Even still, there’s a growing concern that PlayStation Plus has, in recent months, favored quantity over quality. Not every month can come packing a flagship title or a breakout indie in the vein of Helldivers, but there have been times — particularly in 2016 — when the software lineup has been lacklustre at best and so unremarkable that you forget to download them at worst.
Instant Game Collection
Sure, we’ve witnessed record-breaking triumphs. Rocket League springs to mind as one of the very best PS Plus games of 2015 — if not the service’s entire history. After all, this is a genre hybrid that has muscled its way into the über-competitive world of eSports and, more than one year after its humble debut, continues to attract a massive multiplayer crowd. But gone are the days when the Instant Game Collection welcomed the likes of Spec Ops: The Line and Kingdoms of Amalur: Reckoning on a monthly basis. Or are they?
It’s important to remember that PlayStation Plus has been live since 2010, when Sony only added four-to-five titles to the IGC with each passing month as the service set about finding its feet. Not only was PS Plus still in its infancy, it was also fairly unrivalled, and outside of competition from OnLive — a company that Sony would go on to acquire in 2015 — the package was one of the few options at a time when online streaming was still relatively unheard of.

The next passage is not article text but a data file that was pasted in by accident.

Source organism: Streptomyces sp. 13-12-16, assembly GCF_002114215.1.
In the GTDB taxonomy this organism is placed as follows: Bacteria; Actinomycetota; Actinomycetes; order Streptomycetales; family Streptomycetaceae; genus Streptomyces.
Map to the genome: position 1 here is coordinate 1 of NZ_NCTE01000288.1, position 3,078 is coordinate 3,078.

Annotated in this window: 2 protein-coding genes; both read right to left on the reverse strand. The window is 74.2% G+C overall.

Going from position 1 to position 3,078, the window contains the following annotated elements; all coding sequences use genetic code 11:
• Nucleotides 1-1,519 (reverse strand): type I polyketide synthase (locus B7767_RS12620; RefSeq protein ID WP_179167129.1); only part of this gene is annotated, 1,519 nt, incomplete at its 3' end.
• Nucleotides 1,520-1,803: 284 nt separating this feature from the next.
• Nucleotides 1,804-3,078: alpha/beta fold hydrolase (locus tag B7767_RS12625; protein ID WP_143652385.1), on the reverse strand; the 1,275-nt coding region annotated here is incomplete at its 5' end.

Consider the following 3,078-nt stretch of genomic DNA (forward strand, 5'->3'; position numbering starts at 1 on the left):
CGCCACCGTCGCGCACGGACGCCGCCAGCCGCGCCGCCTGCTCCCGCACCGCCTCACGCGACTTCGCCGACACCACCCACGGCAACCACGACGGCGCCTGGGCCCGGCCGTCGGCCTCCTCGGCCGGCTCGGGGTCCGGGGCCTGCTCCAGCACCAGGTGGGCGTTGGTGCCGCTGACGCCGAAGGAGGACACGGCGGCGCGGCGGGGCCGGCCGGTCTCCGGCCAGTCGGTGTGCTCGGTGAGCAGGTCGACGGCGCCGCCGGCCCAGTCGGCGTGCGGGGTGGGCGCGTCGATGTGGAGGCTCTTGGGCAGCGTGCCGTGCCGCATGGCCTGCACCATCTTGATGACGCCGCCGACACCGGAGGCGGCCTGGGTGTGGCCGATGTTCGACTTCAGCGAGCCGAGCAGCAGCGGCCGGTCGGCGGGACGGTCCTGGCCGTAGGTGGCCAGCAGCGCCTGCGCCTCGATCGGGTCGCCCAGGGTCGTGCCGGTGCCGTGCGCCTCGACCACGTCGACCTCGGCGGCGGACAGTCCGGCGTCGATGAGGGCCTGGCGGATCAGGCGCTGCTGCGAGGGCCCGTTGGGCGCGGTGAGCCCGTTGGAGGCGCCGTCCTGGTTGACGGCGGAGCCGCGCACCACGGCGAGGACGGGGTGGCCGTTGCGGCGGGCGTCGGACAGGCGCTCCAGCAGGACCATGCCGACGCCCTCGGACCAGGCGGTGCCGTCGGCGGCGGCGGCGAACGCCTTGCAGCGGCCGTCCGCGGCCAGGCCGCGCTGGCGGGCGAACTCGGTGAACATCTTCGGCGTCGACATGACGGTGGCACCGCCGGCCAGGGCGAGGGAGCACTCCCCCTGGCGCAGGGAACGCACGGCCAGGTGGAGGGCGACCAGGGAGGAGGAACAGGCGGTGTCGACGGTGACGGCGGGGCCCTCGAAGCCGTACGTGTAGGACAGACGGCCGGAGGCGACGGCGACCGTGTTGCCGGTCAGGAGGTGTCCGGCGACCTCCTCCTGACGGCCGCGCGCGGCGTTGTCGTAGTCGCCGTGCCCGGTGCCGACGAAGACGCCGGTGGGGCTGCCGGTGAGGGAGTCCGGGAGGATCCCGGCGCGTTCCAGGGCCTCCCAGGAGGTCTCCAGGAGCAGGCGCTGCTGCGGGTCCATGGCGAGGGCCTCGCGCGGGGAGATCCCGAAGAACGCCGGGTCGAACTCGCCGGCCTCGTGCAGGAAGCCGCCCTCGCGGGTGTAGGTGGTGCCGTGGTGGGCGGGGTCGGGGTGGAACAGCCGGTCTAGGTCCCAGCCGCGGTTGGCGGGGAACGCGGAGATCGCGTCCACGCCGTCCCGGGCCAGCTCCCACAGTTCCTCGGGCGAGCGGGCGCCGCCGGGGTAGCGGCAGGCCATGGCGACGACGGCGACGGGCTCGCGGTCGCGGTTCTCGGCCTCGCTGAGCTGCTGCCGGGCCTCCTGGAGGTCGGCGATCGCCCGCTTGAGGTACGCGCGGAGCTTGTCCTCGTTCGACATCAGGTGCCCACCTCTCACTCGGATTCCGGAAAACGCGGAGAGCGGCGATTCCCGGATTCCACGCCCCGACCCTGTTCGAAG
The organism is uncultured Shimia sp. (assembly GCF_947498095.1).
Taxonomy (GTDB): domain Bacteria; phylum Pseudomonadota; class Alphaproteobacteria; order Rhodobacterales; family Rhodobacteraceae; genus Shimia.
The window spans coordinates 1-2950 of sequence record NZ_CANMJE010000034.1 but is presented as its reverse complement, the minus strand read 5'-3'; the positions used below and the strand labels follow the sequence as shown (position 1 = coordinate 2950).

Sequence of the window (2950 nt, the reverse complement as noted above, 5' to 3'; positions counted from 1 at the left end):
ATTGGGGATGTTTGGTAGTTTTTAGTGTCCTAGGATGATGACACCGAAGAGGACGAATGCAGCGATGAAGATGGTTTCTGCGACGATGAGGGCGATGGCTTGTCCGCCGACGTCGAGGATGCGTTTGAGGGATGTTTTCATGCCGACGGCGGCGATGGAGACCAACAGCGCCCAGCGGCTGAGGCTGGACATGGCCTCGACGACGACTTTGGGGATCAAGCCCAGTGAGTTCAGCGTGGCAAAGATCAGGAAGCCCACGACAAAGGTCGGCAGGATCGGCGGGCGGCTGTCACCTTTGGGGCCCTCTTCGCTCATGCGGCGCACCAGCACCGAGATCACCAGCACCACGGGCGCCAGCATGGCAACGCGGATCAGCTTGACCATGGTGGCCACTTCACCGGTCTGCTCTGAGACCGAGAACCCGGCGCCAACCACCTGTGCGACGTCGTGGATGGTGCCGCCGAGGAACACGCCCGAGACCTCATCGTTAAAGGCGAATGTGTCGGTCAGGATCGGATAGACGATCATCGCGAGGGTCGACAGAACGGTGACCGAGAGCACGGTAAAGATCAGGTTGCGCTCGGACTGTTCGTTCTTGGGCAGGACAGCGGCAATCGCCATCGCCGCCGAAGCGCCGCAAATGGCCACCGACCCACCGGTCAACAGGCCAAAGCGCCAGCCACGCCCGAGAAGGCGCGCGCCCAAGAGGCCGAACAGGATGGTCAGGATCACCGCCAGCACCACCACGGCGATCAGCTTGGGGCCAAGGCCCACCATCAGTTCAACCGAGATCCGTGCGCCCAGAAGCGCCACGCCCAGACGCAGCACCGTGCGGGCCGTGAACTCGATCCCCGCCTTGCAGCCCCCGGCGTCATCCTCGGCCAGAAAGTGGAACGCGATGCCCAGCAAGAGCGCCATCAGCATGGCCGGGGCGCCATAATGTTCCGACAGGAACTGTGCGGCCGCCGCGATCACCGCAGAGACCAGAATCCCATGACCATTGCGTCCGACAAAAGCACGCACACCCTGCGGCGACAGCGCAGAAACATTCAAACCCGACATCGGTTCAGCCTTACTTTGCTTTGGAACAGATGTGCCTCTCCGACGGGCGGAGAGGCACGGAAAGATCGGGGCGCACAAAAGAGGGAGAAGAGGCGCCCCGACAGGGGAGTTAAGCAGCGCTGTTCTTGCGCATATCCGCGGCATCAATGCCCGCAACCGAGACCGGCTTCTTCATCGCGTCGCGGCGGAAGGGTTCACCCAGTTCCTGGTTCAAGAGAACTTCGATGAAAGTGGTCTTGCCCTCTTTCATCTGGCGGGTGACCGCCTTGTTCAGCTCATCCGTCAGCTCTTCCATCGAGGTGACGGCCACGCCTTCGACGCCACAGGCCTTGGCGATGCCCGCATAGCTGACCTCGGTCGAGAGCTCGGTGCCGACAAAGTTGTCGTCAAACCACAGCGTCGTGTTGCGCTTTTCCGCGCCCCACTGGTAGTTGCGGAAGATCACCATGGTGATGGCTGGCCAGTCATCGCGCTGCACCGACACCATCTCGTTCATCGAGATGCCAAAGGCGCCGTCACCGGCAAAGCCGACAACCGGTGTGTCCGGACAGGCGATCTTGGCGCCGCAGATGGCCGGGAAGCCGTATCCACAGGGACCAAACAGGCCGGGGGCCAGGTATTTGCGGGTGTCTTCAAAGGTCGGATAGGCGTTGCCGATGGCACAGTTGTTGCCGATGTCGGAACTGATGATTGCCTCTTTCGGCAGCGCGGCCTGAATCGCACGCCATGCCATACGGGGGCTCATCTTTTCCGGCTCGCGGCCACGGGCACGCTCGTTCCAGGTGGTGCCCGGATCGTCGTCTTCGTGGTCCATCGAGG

As the PlayStation 3 entered its twilight years, buoyed by last-minute exclusives such as The Last of Us and Puppeteer, PlayStation Plus really began to hit its stride and by and large, each monthly update was met with hushed excitement. Perhaps it was Microsoft’s unveiling of Games With Gold, or the fact that, by 2013, Sony had access to a grand library of PS3 titles, but few would argue against the inherent value of PS Plus. In fact, official figures revealed that the Japanese giant rolled out more than $1,000 worth of free games during 2014 and 2015.
Fast forward to now and with increased competition from EA Access, not to mention Microsoft’s bettering of its own Games With Gold program, that value-for-money ratio has been called into question. So, what changed?
Is it simply the case that PlayStation 4 is relatively early in its lifecycle? Or has PlayStation Plus fell victim to its own success? Let’s not forget that Sony’s premium service was optional across PS3 and PS Vita during its formative years, at a time when subscriber numbers were estimated to be anywhere around four-to-five million.
Best Yet to Come?